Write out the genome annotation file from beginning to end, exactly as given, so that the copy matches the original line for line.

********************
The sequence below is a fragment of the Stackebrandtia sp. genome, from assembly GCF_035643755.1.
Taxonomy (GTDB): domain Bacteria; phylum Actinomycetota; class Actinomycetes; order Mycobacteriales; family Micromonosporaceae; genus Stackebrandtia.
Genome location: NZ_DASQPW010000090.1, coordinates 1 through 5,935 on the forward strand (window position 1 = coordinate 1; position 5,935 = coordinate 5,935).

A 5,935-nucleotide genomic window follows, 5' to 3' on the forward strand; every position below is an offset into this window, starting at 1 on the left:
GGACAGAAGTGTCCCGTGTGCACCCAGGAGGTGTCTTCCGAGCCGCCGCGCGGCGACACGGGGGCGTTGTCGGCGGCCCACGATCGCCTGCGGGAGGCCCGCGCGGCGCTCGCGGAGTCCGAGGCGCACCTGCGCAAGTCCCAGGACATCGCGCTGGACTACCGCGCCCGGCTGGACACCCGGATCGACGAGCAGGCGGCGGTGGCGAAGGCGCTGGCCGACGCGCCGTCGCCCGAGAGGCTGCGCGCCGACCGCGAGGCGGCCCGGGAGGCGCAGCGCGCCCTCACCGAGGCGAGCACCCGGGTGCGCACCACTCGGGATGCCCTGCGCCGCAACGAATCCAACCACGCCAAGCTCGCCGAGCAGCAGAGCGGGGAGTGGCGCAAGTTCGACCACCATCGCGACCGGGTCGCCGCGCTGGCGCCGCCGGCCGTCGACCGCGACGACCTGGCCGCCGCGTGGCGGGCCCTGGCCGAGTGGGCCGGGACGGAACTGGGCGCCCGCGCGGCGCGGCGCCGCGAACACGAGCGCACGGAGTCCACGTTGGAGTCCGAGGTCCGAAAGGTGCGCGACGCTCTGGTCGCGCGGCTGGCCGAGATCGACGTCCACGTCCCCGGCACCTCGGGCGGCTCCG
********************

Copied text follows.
The sequence below is a fragment of the Stackebrandtia sp. genome, from assembly GCF_035643755.1.
Taxonomy (GTDB): domain Bacteria; phylum Actinomycetota; class Actinomycetes; order Mycobacteriales; family Micromonosporaceae; genus Stackebrandtia.
Genome location: NZ_DASQPW010000090.1, coordinates 1 through 5,935 on the forward strand (window position 1 = coordinate 1; position 5,935 = coordinate 5,935).

A 5,935-nucleotide genomic window follows, 5' to 3' on the forward strand; every position below is an offset into this window, starting at 1 on the left:
GGACAGAAGTGTCCCGTGTGCACCCAGGAGGTGTCTTCCGAGCCGCCGCGCGGCGACACGGGGGCGTTGTCGGCGGCCCACGATCGCCTGCGGGAGGCCCGCGCGGCGCTCGCGGAGTCCGAGGCGCACCTGCGCAAGTCCCAGGACATCGCGCTGGACTACCGCGCCCGGCTGGACACCCGGATCGACGAGCAGGCGGCGGTGGCGAAGGCGCTGGCCGACGCGCCGTCGCCCGAGAGGCTGCGCGCCGACCGCGAGGCGGCCCGGGAGGCGCAGCGCGCCCTCACCGAGGCGAGCACCCGGGTGCGCACCACTCGGGATGCCCTGCGCCGCAACGAATCCAACCACGCCAAGCTCGCCGAGCAGCAGAGCGGGGAGTGGCGCAAGTTCGACCACCATCGCGACCGGGTCGCCGCGCTGGCGCCGCCGGCCGTCGACCGCGACGACCTGGCCGCCGCGTGGCGGGCCCTGGCCGAGTGGGCCGGGACGGAACTGGGCGCCCGCGCGGCGCGGCGCCGCGAACACGAGCGCACGGAGTCCACGTTGGAGTCCGAGGTCCGAAAGGTGCGCGACGCTCTGGTCGCGCGGCTGGCCGAGATCGACGTCCACGTCCCCGGCACCTCGGGCGGCTCCG